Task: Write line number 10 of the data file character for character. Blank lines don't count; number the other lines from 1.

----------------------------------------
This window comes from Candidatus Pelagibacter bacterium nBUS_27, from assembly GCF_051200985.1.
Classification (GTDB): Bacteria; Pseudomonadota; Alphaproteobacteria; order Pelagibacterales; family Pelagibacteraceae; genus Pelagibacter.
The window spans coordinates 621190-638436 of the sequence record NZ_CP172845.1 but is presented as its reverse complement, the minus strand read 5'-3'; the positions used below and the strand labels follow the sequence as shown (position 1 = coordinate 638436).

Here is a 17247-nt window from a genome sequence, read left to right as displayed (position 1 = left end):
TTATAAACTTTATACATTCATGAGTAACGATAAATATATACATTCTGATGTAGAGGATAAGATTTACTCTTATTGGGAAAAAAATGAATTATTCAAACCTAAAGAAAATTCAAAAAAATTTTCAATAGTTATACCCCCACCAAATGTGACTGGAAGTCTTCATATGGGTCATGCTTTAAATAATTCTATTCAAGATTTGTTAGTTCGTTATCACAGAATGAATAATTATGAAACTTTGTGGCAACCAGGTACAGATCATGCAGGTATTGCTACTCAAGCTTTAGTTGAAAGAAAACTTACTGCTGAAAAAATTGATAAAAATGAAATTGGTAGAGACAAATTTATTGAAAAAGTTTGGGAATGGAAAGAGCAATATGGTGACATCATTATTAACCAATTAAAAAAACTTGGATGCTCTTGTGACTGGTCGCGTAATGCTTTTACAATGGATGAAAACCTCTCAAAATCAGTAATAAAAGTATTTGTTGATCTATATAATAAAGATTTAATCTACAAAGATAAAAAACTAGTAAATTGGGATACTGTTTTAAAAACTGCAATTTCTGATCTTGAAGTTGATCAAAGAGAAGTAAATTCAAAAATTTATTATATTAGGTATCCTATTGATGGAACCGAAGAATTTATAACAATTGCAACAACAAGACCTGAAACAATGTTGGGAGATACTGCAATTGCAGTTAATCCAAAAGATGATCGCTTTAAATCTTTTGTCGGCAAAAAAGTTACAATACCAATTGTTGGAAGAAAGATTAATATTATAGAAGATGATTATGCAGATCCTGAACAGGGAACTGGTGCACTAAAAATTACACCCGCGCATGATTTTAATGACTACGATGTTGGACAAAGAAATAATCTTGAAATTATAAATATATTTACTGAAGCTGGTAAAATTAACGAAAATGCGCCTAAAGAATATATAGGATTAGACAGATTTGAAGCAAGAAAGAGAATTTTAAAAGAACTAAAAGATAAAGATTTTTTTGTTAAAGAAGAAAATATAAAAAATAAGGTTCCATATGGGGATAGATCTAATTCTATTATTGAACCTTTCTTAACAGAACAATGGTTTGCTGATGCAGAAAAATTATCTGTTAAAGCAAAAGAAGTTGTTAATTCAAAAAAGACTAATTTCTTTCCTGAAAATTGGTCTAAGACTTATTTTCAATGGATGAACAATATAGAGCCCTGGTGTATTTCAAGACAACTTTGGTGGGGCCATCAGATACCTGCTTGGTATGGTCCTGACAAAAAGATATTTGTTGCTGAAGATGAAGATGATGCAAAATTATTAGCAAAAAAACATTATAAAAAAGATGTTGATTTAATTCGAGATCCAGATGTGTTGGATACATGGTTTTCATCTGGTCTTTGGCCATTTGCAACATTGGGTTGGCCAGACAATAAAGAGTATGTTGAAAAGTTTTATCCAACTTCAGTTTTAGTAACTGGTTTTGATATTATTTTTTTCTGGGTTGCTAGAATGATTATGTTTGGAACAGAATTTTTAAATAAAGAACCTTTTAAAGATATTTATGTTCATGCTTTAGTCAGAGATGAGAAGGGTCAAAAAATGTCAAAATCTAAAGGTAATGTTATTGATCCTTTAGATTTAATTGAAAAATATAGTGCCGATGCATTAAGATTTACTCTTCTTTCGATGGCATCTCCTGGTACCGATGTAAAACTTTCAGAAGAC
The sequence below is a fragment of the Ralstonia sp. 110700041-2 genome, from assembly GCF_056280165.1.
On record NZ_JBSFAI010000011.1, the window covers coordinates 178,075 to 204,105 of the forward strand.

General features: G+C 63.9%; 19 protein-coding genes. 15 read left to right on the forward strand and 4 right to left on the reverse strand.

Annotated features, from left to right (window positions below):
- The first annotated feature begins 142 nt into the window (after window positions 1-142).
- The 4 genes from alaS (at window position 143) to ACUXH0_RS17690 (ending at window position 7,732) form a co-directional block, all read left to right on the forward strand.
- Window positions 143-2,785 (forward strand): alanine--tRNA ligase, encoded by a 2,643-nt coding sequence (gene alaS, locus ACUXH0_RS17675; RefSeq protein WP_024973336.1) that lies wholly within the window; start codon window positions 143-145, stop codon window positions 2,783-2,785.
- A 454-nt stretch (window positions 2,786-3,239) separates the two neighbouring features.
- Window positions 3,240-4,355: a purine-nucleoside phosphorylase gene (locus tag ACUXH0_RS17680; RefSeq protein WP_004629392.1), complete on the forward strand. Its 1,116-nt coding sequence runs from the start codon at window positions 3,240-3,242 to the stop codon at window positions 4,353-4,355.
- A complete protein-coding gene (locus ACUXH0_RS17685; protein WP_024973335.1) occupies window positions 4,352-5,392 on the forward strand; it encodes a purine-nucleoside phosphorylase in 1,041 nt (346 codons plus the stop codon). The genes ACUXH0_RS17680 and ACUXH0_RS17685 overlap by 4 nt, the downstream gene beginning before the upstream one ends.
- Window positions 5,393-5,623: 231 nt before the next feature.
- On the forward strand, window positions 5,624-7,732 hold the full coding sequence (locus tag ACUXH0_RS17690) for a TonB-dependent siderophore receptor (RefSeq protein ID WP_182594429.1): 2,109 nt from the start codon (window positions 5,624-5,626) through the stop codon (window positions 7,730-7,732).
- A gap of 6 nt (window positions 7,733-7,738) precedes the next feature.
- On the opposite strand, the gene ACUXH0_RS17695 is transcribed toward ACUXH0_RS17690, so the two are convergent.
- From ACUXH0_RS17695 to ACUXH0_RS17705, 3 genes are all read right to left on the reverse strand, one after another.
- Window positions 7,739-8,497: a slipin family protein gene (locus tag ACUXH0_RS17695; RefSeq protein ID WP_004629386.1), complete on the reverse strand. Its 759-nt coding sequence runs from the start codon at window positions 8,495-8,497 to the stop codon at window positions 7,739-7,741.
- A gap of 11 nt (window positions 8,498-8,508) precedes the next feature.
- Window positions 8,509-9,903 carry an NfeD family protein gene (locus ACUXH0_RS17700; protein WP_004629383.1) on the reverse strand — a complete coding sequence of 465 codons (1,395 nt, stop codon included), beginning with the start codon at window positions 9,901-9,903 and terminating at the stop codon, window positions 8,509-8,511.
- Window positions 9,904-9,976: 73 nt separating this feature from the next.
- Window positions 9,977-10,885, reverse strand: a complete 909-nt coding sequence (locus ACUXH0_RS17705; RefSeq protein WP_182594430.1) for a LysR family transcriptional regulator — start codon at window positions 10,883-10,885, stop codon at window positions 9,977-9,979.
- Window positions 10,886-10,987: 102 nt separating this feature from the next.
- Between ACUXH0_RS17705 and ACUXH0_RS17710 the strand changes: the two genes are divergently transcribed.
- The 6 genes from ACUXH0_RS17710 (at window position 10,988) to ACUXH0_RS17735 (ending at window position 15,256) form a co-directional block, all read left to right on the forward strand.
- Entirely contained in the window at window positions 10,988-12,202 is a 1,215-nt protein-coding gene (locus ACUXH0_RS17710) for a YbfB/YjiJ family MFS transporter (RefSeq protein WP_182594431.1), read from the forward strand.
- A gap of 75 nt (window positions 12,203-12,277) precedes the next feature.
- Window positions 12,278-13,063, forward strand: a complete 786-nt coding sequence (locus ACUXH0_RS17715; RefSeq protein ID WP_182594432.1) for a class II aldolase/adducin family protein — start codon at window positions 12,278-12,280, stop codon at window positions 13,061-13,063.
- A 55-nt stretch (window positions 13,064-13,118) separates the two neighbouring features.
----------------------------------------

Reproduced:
- The first annotated feature begins 142 nt into the window (after window positions 1-142).